Jesus is still building His church. And He still wants to do more. He is doing more. That has always been a part of His mission.

Luke is not the only gospel writer who picks up on this theme. In John’s gospel, Jesus makes a startling statement:

12 “Truly, truly, I say to you, whoever believes in me will also do the works that I do; and greater works than these will he do, because I am going to the Father. John 14:12 (ESV)

Did you hear what that passage said? “Greater works than these he will do . . .” Greater works than Jesus? But it also says, “whoever believes in me.” So, whatever this promise is, we know it is not for the super-spiritual, professional class of ministers. This is for everyone—for all believers.

But how are our works greater? Anyone feed 5,000 people, walk on water, or raise the dead lately? Of course not! Jesus is not saying that we’ll do more miraculous works than Him. So what is He saying? I think He’s connecting the greater works to the completion of the work of salvation that Jesus bought at His death, burial, and resurrection.

After His resurrection in John 20:21-23, Jesus appeared to His disciples and said the following:

21 Jesus said to them again, “Peace be with you. As the Father has sent me, even so I am sending you.” 22 And when he had said this, he breathed on them and said to them, “Receive the Holy Spirit. 23 If you forgive the sins of any, they are forgiven them; if you withhold forgiveness from any, it is withheld.” John 20:21–23 (ESV)

Jesus is commissioning them to preach and declare forgiveness to anyone who would place their trust in the finished and completed work of Jesus. This is the greater work!

This is the “more” that Jesus intends to do. This is what we are called to do. In the same way that Jesus was sent into the world, Jesus has sent us (John 20:21). Let me make that even more personal. In the same way that God sent Jesus into the world, Jesus has chosen those of you who believe to be sent as well. As He was sent, you are sent!

There is a vision for greater works—for more to be done. There’s a vision for more.

  1. A Vision for Power

The great thing about this mission of Jesus is that it is not based upon our ability to make it happen. Rather, it is based upon the authority of Jesus as the resurrected Savior and on the power of the Holy Spirit.

In verse three we learn what Jesus did after His resurrection. After He rose from the dead, Jesus remained on earth for 40 days, making various appearances to His disciples. Jesus appeared to the disciples who were walking along the Emmaus road in Luke 24 such that their hearts burned within them as He talked with them about the Scriptures. He appeared to the disciples, showed them His hands and feet (also in Luke 24), and He even ate with them (Luke 24:43). He appeared to Peter for the purpose of restoring him after his denial in John 21.

Jesus demonstrated that death was defeated, the once-for-all sacrifice had been made, and that He was indeed the Savior He claimed to be. They were serving the risen Son of God. Knowing that Jesus was alive served as a strong motivation for the movement of the gospel. They were witnesses to what had happened.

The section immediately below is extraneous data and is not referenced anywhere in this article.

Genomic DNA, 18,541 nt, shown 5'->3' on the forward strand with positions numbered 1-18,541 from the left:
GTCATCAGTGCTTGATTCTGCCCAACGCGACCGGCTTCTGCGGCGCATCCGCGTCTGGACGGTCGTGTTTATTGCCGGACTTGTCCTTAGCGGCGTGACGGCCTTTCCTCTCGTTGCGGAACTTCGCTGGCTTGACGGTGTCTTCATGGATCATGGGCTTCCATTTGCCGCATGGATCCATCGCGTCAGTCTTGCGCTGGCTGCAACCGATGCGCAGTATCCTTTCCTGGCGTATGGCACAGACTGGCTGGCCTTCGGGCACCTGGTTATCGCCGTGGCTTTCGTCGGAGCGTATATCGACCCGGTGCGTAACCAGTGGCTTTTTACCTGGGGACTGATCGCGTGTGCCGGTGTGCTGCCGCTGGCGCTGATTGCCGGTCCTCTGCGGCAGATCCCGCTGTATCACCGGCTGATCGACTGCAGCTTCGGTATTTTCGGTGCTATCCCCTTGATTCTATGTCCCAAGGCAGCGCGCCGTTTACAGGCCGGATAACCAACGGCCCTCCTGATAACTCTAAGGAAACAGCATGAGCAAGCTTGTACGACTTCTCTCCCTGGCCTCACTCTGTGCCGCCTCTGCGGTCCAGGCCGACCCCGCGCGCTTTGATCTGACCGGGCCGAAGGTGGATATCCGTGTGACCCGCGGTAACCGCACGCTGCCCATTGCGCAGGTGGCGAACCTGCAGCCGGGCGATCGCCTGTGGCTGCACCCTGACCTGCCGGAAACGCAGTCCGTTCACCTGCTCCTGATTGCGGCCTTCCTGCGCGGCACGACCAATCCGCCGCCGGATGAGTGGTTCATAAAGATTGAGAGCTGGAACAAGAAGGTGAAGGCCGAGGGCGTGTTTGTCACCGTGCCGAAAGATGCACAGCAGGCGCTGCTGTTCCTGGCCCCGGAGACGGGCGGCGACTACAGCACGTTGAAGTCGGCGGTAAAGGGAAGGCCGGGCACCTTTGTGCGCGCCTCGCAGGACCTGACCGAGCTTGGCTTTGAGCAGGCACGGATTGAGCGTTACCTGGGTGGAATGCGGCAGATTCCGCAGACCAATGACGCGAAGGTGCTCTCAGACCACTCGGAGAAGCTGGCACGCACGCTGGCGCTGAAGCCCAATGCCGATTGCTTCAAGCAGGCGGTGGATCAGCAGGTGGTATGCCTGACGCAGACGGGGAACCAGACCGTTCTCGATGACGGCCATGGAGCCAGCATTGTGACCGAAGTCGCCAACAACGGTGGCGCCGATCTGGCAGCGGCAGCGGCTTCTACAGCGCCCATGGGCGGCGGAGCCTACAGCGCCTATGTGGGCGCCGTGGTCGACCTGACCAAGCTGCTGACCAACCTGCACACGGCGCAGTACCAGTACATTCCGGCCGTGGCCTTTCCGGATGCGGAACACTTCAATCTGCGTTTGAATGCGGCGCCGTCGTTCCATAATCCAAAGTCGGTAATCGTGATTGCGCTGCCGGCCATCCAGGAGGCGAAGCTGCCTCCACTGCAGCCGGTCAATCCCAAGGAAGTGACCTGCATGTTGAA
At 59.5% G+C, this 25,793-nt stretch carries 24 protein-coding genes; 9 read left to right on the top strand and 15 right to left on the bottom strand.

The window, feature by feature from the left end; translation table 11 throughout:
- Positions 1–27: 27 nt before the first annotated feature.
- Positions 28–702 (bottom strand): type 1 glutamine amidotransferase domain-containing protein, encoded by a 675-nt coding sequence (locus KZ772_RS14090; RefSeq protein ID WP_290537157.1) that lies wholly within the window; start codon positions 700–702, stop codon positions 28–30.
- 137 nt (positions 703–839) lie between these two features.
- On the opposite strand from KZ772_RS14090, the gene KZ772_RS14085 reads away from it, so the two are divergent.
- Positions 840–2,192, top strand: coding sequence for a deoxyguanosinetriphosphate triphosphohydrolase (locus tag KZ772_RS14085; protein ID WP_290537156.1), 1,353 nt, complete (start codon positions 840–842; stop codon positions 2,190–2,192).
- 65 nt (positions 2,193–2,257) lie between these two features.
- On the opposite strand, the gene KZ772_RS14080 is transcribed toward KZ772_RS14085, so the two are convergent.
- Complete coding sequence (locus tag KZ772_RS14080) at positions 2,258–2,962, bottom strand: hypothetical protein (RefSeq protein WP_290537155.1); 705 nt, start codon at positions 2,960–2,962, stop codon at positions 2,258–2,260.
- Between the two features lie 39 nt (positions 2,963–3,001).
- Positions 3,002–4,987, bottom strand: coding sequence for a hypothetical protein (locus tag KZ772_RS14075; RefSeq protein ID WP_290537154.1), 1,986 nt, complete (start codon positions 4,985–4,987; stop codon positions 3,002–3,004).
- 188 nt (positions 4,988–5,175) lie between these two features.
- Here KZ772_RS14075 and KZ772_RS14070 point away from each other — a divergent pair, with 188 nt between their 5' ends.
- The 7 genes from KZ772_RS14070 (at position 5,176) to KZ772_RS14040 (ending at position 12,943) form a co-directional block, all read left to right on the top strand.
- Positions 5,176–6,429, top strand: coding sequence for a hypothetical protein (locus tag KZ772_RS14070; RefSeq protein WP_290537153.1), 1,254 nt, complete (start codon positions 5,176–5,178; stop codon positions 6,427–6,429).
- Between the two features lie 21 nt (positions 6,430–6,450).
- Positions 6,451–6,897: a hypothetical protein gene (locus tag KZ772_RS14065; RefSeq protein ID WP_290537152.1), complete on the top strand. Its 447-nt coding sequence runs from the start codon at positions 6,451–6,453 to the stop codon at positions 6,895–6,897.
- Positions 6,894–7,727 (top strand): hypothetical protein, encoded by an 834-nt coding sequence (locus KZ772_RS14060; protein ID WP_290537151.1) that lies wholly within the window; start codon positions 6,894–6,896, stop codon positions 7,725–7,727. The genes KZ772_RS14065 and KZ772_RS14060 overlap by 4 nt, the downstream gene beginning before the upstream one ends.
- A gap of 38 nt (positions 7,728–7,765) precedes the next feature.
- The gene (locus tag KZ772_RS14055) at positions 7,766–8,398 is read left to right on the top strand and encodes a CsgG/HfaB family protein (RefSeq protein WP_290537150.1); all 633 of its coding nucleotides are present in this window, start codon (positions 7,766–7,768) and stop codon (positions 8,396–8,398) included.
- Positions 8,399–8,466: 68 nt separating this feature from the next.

But there was also the promise of the Holy Spirit. In verses 4-5 we find the command of Jesus for them to wait for the coming Holy Spirit.

4 And while staying with them he ordered them not to depart from Jerusalem, but to wait for the promise of the Father, which, he said, “you heard from me; 5 for John baptized with water, but you will be baptized with the Holy Spirit not many days from now.” Acts 1:4–5 (ESV)

This would be fulfilled in what we call Pentecost, as the Holy Spirit comes in a new fashion. They would all be indwelt with the power of Jesus through the Holy Spirit. Previously they experienced the Spirit through the presence of Jesus. After Pentecost they would experience the presence of Jesus through the presence of the Spirit.[5]

The Spirit would be the fulfillment of Jesus’ promise, their comforter, their empowerment, and the means by which they would do ministry.  The Spirit would do different works through them, depending on the circumstances, situations, or the ministry needs.

But the point in Acts is simply that the same power, the same Spirit, that rested on Jesus will now rest on His disciples. That’s why the tongues of fire rest on each of them at Pentecost. The idea is that the personal presence of Christ now rests with each of His disciples.

It is important for us to remember that our mission is still under the authority of the resurrected Christ. He won the battle with sin, death, and the grave. Jesus’ final words to His disciples in the Great Commission started with “All authority in heaven and earth has been given to me . . .” (Matthew 28:18). That’s still true. Jesus is building His church, and “the gates of hell shall not prevail against it” (Matthew 16:18). That’s still true.

There are spiritual strongholds in our lives, our city, and around the world that the gospel could transform. There are people in bondage to their sin. You work with them, they live next to you, you are friends with them on social media. Imagine what would happen if they understood the liberating power of Romans 8:1—“There is therefore now no condemnation for those who are in Christ Jesus.”

Jesus sent the Holy Spirit in order to empower the church for the “greater works” of Jesus. The mission of the church has not changed. And God has provided the personal presence of Christ, through the Holy Spirit, to empower His people toward that mission.